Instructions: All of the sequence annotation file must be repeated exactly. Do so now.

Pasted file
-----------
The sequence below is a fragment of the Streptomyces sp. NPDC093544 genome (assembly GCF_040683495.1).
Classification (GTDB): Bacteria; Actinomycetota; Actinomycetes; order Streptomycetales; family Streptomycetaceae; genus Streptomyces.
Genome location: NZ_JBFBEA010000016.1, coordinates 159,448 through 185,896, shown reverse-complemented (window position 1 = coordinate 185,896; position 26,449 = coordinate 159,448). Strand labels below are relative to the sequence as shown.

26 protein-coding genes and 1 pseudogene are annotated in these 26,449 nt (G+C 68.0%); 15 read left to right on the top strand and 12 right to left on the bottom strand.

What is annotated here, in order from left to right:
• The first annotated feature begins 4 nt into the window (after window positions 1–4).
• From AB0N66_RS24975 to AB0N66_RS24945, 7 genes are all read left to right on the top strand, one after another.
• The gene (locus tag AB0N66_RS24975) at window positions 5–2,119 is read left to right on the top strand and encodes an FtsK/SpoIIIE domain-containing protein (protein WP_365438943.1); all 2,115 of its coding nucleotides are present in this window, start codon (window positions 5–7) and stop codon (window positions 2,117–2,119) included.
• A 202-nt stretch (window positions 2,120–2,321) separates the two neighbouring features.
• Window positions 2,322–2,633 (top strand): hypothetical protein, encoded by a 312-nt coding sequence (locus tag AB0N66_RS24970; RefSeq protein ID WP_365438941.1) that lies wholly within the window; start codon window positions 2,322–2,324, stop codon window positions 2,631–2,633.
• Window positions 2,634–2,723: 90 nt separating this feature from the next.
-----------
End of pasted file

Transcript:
The sequence below is a fragment of the Streptomyces sp. NPDC093544 genome (assembly GCF_040683495.1).
Classification (GTDB): Bacteria; Actinomycetota; Actinomycetes; order Streptomycetales; family Streptomycetaceae; genus Streptomyces.
Genome location: NZ_JBFBEA010000016.1, coordinates 159,448 through 185,896, shown reverse-complemented (window position 1 = coordinate 185,896; position 26,449 = coordinate 159,448). Strand labels below are relative to the sequence as shown.

26 protein-coding genes and 1 pseudogene are annotated in these 26,449 nt (G+C 68.0%); 15 read left to right on the top strand and 12 right to left on the bottom strand.

What is annotated here, in order from left to right:
• The first annotated feature begins 4 nt into the window (after window positions 1–4).
• From AB0N66_RS24975 to AB0N66_RS24945, 7 genes are all read left to right on the top strand, one after another.
• The gene (locus tag AB0N66_RS24975) at window positions 5–2,119 is read left to right on the top strand and encodes an FtsK/SpoIIIE domain-containing protein (protein WP_365438943.1); all 2,115 of its coding nucleotides are present in this window, start codon (window positions 5–7) and stop codon (window positions 2,117–2,119) included.
• A 202-nt stretch (window positions 2,120–2,321) separates the two neighbouring features.
• Window positions 2,322–2,633 (top strand): hypothetical protein, encoded by a 312-nt coding sequence (locus tag AB0N66_RS24970; RefSeq protein ID WP_365438941.1) that lies wholly within the window; start codon window positions 2,322–2,324, stop codon window positions 2,631–2,633.
• Window positions 2,634–2,723: 90 nt separating this feature from the next.